Editorials/Opinions Analysis For UPSC 02 May 2022


  1. India must use markets to decarbonize
  2. Making the most of the diplomatic attention
  3. Revisiting death penalty jurisprudence


Climate change is bound to impact human lives and the global economy at an exceptionally high scale in the not-so-distant future. The solution to the problem calls for government intervention.


GS-III: Conservation, Environmental Pollution and Degradation, Environmental Impact Assessment.

Dimensions of the Article

  • Carbon intensive nature of India’s Energy Ecosystem
  • Climate change as a feature of market failure
  • What can be done?
  • Way Forward

Carbon intensive nature of India’s energy ecosystem

  • After China and the United States, India, which releases 2.44 billion tonnes of carbon dioxide annually, is the third-largest emitter of this GHG, making it a key player in emissions reduction.
  •  The International Energy Agency’s (IEA) World Energy Outlook 2017 Report estimates that India will account for nearly one-fourth of the global energy demand by 2040.
  • As per the IEA’s India Energy Outlook 2021 Report, India’s energy system is highly dependent on fossil fuels — coal, oil and bioenergy — that supply about 90 per cent of the country’s demand.
  • Low electrification: About 38 per cent of primary energy is consumed for power generation, implying that the level of electrification is still low in the country.
  • Power generation is highly dependent on coal — about 78 per cent of it comes from this fossil fuel — and, transportation is almost entirely dependent on oil.
  • The Indian energy ecosystem is, thus, highly carbon-intensive.

Climate change as a feature of market failure

  • Market failure due to climate change: Economic activities by consumers (driving or air-conditioning, for instance) and by producers (such as electricity generation and manufacturing) cause emissions, leading to pollution and global warming.
  • Negative externalities: These negative externalities, causing outcomes that are not efficient, are not reflected in the costs incurred by consumers or producers.
  • The true costs to the consumers, producers and society are not reflected in the market interactions.
  • This leads to an uncontrolled rise in emissions and also breeds apathy towards mitigation efforts.

What can be done?

  • Government intervention: Achieving economic growth sustainably requires a strategy for reducing carbon emissions aggressively while also focusing on efficiency, equity, fairness and behavioural aspects.
  • The solution to the problem of market failure calls for government intervention.
  • Limits of emission: The most natural option of government intervention for reducing emissions is by fixing limits of emissions through regulation, taking into consideration the Nationally Determined Contribution targets set by the country under the Paris Agreement.
  • Experts have shown that the wrongly set emission levels could lead to cost-inefficient outcomes.
  • It makes it difficult for the regulator to obtain the information about each firm’s abatement-cost and damage-cost schedules in advance.
  • Therefore, setting emission targets and regulating emissions through command and control might be good only during the initial phase of the mitigation strategy.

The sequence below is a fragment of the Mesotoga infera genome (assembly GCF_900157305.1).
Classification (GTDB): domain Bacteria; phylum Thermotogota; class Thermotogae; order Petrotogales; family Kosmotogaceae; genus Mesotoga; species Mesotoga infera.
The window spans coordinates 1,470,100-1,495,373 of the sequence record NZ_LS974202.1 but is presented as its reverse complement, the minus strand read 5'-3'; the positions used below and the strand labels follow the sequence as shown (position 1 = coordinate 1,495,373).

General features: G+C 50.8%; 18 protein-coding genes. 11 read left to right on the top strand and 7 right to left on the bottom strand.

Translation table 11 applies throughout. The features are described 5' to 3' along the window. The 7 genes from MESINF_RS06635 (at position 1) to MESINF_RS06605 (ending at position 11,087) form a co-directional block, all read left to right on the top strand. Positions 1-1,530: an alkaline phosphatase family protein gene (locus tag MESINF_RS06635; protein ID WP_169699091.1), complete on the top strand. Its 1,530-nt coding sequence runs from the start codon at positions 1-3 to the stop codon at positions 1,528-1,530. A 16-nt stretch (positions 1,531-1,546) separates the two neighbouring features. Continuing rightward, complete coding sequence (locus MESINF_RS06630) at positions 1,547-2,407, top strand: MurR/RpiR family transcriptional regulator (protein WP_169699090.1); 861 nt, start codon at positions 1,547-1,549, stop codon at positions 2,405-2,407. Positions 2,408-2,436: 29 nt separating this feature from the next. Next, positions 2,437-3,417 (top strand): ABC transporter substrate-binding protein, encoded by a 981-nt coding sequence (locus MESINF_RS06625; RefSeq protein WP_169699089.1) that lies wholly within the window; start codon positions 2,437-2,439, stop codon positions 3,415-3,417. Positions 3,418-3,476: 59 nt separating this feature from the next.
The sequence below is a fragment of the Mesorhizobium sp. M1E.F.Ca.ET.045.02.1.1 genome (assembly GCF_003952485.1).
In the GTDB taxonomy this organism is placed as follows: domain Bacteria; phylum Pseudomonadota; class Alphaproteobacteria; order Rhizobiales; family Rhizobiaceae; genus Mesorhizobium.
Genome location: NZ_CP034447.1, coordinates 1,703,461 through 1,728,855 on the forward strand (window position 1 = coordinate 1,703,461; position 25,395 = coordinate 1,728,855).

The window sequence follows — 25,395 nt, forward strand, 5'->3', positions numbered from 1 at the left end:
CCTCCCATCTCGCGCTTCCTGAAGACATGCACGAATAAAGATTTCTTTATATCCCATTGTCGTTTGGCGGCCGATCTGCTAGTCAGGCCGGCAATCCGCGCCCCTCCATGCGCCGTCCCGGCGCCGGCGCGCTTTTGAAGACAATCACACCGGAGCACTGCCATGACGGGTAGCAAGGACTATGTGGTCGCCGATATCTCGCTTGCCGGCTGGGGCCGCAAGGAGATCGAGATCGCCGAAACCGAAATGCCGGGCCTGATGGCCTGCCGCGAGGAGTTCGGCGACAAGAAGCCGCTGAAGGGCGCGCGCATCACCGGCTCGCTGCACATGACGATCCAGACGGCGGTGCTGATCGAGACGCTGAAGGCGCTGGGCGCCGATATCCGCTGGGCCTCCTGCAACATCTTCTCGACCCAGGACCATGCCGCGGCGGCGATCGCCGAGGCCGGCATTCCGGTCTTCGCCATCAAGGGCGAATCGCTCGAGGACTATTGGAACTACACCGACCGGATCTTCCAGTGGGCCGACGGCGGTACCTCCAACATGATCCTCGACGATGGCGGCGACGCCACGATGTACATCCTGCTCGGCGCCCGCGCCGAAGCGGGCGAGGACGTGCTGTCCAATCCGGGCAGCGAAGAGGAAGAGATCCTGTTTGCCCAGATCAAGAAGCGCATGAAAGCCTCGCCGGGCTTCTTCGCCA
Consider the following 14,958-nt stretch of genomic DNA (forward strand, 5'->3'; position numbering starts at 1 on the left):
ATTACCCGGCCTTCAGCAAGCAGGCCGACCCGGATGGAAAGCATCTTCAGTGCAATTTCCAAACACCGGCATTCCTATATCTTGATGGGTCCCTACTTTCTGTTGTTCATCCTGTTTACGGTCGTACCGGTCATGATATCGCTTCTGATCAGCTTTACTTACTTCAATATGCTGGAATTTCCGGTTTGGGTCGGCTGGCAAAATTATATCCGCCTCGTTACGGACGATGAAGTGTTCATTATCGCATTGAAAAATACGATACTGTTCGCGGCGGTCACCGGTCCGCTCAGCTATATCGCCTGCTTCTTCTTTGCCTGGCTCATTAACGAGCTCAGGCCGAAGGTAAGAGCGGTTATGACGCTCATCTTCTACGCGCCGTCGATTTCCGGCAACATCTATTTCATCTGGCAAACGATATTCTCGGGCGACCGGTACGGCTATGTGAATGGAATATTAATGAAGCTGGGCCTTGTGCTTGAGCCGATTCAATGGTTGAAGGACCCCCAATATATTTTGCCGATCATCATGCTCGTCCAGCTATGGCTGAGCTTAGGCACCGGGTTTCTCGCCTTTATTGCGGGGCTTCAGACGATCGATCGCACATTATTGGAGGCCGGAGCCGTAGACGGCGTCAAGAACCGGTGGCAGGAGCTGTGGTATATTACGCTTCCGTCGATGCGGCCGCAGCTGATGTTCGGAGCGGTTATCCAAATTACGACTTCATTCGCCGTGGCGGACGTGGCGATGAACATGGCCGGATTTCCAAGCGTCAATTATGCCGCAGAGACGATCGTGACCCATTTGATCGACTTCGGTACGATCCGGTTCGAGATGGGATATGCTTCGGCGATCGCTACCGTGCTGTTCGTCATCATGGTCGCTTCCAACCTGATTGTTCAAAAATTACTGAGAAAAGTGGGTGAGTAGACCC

• Why Carbon tax is a better option? The carbon tax is a better option than regulating the pre-fixed levels of emissions.
  • The marginal cost of abatement rises as the firms keep on reducing the emissions further, and the firm will stop reducing emissions and choose to pay tax at the point when the cost of abatement becomes higher than the rate of tax.
  • This option will lead to near-efficient outcomes.
  •  The trading scheme will bring in higher efficiency as the price of certificates will be determined by allowing firms facing low and high abatement costs to compete in the free market as per their own abatement and damage cost schedules.
  •  The emissions trading scheme will determine the optimal and cost-efficient levels of emissions reduction by providing a choice to the firms to either mitigate or trade — the net effect of this will be a reduction in emissions.
  • The low abatement-cost firms will keep reducing emissions as they would profit by trading the certificates.
  • Equity in energy access: The issue of equity in energy access must be addressed by channelling the revenues generated from carbon pricing to households and firms impacted by the carbon trading and carbon tax — these could be through incentives or lump-sum transfers.

Way Forward

The socio-economic impact of decarbonizing the economy and the way humans live would be crucial in setting our priorities. We have limited time and our resources are scarce.

Source – The Indian Express


India has witnessed a flurry of diplomatic activity during the past week with a long line of ministers, senior military officers and diplomats from a number of countries visiting Delhi and engaging with their Indian counterparts.


GS-II: Bilateral, Regional and Global Groupings and Agreements involving India and/or affecting India’s interests.

Dimensions of the Article

  • Highlights of this year’s Raisina Dialogue
  • What should be India’s approach toward West?
  • Why India should recalibrate its ties with Russia?
  • What more can India do?
  • Way Forward

Highlights of this year’s Raisina Dialogue